Dawn raids are back with a vengeance. In October 2021, when COVID-19 restrictions were being lifted, EVP M. Vestager stressed that after a two-year hiatus mandated by the pandemic, dawn raids were back (see here for the speech). After carrying out dawn raids in the fashion and the wood pulp industries, she warned that this was “just the start”. The European Commission (Commission), together with national authorities, made good on their promises, and dawn raids are now back to pre-COVID levels.

But while dawn raids may be back, they have adapted to the new normal in how they are organized, along with who and what they target. This evolution is resulting in an uptick in litigation that forces courts across Europe to reassess the balance between the authorities’ legitimate interest in investigation and the rights of companies and individuals being targeted. This evolution is particularly relevant at a time when the Commission is updating its powers under Regulation 1/2003 and given the recent entry into force of the Digital Markets Act (DMA) and the Foreign Subsidy Regulation (FSR), both of which allow for dawn raids.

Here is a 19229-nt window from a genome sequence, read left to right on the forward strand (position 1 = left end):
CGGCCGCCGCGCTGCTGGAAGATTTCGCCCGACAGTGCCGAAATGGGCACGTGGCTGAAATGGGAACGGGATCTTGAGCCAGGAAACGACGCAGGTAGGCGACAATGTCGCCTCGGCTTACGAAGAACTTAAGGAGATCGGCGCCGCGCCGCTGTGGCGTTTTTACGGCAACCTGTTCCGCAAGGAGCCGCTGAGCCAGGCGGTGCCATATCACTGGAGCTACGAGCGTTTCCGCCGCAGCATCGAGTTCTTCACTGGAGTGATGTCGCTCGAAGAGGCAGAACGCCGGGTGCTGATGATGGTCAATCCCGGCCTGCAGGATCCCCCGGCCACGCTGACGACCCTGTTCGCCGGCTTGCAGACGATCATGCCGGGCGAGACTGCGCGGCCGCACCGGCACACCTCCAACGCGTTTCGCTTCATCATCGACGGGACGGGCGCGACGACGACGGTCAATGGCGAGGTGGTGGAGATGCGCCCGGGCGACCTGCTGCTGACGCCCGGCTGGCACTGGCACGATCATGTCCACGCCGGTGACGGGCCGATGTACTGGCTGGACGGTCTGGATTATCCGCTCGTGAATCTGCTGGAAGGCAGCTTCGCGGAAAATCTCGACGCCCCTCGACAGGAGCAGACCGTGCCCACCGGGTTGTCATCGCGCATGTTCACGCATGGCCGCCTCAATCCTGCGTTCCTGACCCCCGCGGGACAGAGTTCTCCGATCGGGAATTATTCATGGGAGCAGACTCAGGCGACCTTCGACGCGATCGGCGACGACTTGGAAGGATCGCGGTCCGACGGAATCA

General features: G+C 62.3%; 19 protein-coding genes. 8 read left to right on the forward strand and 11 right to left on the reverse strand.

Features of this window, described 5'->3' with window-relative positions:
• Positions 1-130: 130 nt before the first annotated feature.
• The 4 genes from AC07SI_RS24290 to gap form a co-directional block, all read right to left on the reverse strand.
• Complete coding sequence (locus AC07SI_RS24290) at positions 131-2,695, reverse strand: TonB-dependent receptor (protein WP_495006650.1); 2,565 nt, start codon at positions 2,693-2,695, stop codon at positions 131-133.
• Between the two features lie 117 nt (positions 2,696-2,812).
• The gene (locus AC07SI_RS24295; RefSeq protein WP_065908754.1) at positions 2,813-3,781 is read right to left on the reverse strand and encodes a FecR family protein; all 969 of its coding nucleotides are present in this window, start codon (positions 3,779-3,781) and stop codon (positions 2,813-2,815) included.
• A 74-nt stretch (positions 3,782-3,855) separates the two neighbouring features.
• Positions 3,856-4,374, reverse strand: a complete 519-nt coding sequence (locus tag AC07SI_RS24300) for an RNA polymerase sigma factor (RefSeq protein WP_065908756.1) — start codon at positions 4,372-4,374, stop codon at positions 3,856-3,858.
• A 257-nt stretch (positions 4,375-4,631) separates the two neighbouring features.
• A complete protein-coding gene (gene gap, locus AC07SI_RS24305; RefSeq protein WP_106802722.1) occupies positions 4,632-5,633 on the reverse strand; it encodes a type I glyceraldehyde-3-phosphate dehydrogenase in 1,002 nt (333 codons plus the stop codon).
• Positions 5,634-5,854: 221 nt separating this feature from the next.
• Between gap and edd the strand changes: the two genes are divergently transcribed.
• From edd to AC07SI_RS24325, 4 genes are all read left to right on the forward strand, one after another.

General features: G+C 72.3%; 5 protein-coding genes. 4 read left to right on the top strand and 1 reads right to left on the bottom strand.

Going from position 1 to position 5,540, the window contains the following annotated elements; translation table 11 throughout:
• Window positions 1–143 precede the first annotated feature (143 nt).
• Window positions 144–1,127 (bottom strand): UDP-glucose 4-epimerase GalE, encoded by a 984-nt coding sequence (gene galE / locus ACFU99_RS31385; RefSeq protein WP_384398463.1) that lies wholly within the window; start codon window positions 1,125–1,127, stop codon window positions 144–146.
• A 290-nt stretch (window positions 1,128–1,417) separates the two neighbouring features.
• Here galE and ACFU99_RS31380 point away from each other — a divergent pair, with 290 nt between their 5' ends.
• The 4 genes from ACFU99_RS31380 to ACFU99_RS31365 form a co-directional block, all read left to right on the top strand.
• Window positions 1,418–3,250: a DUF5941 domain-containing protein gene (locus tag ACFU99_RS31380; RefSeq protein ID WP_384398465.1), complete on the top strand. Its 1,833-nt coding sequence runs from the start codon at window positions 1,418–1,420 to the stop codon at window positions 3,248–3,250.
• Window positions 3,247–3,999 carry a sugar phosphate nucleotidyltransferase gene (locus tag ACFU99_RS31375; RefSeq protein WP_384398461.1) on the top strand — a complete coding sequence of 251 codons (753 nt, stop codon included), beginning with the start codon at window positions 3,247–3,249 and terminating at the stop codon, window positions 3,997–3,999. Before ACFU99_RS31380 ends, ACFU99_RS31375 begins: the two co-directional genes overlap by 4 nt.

Dawn raids in hybrid work settings

The new way of working that many companies adopted since the pandemic also changed the way in which dawn raids operate. Long gone are the days in which documents related to secret cartels were stored by the participants in paper binders that competition authorities could seize and copy. Business data is now often stored in the cloud and can be accessed via various applications across several devices owned by the company or privately by its employees.

Accessing such data in the cloud proves to be complex for competition authorities, even when assisted by their own forensic experts. Identifying relevant information stored in the cloud takes more time and increasingly requires the active cooperation of investigated parties, heightening the risk of mishaps and resulting fines for non-compliance.

Next to centrally stored data such as emails and shared documents, competition authorities routinely request access to other means of communication such as company chats, private messaging conversations, or private emails and seize private devices such as smartphones and tablets. Private communications are not, and for privacy reasons often cannot be, monitored by employers. Yet, if employees destroy or tamper with such evidence, the employer may be held liable. In at least two separate cases, in Poland and The Netherlands, competition authorities imposed sizeable fines on companies whose employees had deleted WhatsApp conversations, or exited discussion groups, when they became aware of an imminent dawn raid.